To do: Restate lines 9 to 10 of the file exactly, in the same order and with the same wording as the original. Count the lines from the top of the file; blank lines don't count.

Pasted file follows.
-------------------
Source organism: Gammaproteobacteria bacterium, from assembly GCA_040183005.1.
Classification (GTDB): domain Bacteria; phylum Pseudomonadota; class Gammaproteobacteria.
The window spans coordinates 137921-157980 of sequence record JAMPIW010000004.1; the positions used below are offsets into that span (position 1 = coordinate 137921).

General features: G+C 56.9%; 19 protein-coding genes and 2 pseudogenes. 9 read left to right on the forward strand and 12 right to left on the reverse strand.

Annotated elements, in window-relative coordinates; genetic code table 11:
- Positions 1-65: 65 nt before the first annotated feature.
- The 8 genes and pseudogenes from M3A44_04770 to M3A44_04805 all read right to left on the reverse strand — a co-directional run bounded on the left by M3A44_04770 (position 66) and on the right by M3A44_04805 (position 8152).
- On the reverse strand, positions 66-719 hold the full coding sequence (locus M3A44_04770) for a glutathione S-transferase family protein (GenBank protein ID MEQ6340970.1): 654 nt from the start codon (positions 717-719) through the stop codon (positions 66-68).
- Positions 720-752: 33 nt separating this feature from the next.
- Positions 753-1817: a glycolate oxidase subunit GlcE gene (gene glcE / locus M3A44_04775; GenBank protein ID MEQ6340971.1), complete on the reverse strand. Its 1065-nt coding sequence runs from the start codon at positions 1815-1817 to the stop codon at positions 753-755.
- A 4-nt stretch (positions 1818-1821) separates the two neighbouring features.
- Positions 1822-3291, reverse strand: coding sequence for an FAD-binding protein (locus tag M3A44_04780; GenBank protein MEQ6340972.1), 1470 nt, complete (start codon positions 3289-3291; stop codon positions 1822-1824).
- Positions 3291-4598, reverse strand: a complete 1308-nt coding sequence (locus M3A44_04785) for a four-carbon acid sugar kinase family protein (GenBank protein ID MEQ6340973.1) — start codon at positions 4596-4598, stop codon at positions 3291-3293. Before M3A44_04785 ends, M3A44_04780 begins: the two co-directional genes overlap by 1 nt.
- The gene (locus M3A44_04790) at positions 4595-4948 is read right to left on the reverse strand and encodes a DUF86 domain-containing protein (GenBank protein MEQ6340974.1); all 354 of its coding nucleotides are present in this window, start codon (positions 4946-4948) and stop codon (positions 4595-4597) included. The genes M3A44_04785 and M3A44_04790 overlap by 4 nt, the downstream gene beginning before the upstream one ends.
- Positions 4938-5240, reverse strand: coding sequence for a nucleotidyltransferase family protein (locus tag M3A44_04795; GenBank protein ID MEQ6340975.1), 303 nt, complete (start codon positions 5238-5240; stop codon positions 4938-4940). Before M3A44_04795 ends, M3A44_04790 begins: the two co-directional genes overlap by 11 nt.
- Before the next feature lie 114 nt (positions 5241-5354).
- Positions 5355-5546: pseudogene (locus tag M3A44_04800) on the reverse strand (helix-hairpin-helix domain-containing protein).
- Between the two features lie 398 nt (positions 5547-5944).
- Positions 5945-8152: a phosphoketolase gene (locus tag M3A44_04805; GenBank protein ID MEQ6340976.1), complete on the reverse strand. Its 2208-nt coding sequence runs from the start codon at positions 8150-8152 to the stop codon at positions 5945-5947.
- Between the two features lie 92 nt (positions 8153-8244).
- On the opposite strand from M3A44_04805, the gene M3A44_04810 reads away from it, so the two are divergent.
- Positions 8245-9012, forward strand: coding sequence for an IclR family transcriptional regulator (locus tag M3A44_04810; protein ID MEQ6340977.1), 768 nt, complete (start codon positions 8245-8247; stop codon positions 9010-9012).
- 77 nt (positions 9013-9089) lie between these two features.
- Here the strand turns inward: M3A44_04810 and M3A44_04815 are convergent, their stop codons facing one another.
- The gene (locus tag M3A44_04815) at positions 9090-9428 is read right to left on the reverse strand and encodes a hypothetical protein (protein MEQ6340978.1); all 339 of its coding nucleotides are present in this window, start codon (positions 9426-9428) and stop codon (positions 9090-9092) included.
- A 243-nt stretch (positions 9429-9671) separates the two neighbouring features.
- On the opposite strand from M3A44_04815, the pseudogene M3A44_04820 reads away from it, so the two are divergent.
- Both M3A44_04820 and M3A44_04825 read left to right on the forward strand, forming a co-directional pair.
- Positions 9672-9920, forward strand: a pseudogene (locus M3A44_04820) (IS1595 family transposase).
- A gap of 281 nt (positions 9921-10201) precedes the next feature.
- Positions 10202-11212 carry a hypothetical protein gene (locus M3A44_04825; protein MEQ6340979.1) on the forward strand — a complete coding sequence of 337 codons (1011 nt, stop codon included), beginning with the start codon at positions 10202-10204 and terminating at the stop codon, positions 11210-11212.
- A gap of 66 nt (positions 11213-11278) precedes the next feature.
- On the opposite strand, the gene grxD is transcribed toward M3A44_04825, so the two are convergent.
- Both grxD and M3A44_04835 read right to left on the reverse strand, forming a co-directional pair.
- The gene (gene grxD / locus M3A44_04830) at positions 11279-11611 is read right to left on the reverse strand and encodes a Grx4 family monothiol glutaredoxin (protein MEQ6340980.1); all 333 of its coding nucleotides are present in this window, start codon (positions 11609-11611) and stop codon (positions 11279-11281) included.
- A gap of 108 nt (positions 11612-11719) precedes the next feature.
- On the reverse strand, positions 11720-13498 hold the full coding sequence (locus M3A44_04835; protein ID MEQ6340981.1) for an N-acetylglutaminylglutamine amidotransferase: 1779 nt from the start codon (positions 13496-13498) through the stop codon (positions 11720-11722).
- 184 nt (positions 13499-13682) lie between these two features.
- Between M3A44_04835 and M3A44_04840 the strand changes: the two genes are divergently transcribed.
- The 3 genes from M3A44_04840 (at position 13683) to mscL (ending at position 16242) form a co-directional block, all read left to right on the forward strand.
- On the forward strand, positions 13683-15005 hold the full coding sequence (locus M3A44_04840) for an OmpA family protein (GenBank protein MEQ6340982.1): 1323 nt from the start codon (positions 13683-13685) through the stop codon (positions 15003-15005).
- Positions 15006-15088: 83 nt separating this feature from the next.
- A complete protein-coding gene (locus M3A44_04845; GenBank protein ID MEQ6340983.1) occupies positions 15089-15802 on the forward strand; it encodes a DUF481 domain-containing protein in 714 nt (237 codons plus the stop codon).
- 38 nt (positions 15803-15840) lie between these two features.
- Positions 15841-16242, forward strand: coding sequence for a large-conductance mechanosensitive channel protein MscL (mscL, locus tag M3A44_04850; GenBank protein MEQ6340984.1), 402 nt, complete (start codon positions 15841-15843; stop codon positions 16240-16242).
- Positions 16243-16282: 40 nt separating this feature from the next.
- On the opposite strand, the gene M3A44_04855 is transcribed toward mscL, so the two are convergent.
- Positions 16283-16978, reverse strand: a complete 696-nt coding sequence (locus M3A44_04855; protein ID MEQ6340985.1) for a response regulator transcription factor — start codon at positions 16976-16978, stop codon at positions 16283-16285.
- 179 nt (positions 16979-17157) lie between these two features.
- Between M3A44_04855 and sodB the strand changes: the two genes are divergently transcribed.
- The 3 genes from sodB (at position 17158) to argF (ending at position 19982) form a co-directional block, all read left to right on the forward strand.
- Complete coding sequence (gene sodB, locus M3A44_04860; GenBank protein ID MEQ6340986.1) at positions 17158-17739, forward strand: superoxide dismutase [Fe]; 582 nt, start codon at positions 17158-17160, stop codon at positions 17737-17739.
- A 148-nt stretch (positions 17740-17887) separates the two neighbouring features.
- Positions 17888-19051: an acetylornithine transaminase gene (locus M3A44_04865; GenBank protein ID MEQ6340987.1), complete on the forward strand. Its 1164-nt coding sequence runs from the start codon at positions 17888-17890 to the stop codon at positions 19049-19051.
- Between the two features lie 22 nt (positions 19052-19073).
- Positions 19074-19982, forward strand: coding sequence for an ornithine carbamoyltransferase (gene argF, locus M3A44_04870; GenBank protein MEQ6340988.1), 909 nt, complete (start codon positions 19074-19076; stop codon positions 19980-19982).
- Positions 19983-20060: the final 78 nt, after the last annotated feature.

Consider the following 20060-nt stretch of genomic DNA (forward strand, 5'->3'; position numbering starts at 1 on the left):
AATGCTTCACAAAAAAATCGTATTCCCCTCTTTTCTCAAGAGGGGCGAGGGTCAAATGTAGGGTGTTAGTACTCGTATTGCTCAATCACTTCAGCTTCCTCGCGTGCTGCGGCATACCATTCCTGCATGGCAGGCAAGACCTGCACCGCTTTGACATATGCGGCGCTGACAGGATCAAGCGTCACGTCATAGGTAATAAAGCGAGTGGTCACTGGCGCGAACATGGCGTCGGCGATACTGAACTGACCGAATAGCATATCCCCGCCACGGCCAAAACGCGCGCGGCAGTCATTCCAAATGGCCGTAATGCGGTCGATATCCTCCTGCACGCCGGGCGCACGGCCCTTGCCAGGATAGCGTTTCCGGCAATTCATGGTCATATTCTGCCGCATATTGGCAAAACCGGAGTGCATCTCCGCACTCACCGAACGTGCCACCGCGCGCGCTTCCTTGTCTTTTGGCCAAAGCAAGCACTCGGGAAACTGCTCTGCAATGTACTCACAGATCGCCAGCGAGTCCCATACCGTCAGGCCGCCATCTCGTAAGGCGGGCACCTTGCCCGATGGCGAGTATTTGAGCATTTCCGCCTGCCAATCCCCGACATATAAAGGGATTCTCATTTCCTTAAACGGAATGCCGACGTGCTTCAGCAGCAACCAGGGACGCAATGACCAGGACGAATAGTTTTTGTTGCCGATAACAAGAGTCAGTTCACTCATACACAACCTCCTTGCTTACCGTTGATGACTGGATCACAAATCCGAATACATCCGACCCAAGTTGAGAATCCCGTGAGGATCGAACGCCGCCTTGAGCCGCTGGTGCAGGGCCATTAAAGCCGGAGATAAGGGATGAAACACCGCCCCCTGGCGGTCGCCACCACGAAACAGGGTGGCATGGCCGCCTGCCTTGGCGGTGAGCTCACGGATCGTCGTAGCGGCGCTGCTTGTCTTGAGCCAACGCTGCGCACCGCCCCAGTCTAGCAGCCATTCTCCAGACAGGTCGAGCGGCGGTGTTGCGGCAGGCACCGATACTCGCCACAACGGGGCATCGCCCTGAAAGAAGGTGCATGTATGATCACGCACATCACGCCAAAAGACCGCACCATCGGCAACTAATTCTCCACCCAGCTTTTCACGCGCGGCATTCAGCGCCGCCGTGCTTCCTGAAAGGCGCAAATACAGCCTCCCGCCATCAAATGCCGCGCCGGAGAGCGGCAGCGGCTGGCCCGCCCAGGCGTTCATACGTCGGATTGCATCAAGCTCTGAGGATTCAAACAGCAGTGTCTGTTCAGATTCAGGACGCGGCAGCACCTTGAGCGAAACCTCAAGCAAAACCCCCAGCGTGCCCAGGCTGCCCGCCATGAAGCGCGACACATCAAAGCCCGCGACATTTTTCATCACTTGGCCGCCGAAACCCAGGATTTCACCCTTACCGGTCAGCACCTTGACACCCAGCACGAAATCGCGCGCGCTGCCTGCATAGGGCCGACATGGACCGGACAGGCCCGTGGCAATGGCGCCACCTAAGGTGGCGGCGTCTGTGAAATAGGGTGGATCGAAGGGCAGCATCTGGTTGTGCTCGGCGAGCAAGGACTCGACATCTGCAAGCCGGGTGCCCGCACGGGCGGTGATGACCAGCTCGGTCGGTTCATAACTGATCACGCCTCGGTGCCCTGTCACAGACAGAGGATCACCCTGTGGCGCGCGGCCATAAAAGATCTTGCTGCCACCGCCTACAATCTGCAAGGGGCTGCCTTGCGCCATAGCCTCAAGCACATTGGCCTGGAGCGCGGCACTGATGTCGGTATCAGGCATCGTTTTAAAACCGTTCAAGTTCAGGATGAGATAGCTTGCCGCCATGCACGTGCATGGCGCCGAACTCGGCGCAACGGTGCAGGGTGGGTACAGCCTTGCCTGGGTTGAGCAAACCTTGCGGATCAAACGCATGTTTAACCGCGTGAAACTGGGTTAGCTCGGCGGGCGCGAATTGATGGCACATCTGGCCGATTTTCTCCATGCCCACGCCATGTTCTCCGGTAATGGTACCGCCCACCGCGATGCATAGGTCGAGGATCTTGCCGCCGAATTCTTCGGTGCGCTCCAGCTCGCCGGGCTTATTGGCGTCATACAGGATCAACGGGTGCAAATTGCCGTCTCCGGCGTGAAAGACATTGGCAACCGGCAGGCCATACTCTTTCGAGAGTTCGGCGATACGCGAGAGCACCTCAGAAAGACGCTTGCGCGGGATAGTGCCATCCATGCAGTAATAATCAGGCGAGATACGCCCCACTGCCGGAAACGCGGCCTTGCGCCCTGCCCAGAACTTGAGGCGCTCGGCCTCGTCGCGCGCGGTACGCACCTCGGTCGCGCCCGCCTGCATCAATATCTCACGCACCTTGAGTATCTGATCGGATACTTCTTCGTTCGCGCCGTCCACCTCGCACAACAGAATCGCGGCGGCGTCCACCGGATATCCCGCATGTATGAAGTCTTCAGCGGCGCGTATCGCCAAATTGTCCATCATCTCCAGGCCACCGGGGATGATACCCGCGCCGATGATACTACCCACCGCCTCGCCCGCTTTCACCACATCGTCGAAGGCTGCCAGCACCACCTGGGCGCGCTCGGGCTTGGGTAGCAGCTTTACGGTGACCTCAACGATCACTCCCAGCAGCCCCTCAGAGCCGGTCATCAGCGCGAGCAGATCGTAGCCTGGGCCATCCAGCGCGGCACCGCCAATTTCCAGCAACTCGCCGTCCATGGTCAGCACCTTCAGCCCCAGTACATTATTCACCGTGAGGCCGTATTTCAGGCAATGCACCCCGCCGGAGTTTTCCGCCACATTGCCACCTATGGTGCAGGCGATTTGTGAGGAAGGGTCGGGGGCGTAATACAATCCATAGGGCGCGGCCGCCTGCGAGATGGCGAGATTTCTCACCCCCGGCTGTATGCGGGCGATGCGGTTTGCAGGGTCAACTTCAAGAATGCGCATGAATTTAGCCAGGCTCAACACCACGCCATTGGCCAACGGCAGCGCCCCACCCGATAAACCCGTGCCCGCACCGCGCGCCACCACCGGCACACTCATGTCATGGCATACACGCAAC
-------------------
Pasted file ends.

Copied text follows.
- Positions 720-752: 33 nt separating this feature from the next.
- Positions 753-1817: a glycolate oxidase subunit GlcE gene (gene glcE / locus M3A44_04775; GenBank protein ID MEQ6340971.1), complete on the reverse strand. Its 1065-nt coding sequence runs from the start codon at positions 1815-1817 to the stop codon at positions 753-755.